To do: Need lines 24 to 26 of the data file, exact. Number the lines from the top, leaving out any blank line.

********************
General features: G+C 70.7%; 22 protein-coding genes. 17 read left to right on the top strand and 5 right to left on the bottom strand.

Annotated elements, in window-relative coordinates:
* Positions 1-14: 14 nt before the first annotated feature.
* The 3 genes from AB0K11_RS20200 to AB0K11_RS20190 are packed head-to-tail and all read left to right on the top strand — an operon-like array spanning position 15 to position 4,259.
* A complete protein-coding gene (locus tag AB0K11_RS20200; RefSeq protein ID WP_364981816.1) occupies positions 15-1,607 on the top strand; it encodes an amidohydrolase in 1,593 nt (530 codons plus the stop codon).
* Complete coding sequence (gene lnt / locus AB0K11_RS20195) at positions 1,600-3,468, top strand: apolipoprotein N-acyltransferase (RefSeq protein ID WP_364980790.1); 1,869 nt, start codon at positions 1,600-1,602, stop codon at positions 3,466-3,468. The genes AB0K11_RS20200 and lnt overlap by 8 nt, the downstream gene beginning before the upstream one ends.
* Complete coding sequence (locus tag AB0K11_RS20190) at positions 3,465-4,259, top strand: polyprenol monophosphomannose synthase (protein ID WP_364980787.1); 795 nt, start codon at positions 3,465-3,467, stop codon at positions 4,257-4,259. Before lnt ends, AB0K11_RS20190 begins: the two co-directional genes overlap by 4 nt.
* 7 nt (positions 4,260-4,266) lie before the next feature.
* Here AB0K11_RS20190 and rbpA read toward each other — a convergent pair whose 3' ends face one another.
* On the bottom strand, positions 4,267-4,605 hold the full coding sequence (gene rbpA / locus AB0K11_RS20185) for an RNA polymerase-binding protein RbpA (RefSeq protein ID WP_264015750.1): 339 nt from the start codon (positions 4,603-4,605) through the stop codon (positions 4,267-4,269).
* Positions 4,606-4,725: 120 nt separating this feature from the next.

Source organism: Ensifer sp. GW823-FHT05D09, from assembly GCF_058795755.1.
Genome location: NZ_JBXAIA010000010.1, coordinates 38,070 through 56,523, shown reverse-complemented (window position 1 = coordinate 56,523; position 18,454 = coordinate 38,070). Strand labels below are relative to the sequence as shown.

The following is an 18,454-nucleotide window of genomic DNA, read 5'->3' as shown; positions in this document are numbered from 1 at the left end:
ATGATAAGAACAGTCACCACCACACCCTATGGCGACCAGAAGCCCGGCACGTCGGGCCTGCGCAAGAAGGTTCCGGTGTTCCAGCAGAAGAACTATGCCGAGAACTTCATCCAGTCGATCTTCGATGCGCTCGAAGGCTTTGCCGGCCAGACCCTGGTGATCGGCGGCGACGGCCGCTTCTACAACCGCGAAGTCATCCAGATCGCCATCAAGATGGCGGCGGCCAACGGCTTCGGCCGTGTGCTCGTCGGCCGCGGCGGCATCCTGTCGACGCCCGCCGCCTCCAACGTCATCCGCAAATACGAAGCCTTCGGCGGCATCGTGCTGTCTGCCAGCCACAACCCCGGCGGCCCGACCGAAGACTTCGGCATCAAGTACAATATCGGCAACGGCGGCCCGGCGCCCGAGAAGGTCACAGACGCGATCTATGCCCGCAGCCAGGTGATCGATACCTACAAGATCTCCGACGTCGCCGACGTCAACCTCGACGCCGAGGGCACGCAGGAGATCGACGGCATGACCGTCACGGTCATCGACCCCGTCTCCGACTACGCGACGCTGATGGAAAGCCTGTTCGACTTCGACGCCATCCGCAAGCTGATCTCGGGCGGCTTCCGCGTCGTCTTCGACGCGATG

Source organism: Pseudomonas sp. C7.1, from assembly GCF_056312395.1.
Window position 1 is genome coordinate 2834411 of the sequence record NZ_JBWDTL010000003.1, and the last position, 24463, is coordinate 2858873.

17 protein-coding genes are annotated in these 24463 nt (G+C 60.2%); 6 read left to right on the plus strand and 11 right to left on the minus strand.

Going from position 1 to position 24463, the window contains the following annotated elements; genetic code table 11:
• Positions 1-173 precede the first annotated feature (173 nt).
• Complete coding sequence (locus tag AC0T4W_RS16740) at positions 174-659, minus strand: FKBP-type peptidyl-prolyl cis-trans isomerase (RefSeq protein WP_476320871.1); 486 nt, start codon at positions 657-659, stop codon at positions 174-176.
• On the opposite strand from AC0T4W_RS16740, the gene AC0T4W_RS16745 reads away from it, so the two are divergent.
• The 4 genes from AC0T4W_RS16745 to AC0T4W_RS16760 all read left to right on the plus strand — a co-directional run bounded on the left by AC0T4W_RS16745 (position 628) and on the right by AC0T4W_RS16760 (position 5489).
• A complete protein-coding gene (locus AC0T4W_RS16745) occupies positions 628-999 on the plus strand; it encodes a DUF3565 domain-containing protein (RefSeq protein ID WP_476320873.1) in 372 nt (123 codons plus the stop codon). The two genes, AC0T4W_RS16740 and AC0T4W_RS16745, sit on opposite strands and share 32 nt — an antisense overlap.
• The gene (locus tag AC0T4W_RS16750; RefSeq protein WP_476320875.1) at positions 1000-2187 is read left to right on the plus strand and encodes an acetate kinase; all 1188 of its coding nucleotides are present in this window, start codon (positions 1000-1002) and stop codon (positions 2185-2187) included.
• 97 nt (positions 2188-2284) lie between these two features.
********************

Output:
• A complete protein-coding gene (locus AC0T4W_RS16745) occupies positions 628-999 on the plus strand; it encodes a DUF3565 domain-containing protein (RefSeq protein ID WP_476320873.1) in 372 nt (123 codons plus the stop codon). The two genes, AC0T4W_RS16740 and AC0T4W_RS16745, sit on opposite strands and share 32 nt — an antisense overlap.
• The gene (locus tag AC0T4W_RS16750; RefSeq protein WP_476320875.1) at positions 1000-2187 is read left to right on the plus strand and encodes an acetate kinase; all 1188 of its coding nucleotides are present in this window, start codon (positions 1000-1002) and stop codon (positions 2185-2187) included.
• 97 nt (positions 2188-2284) lie between these two features.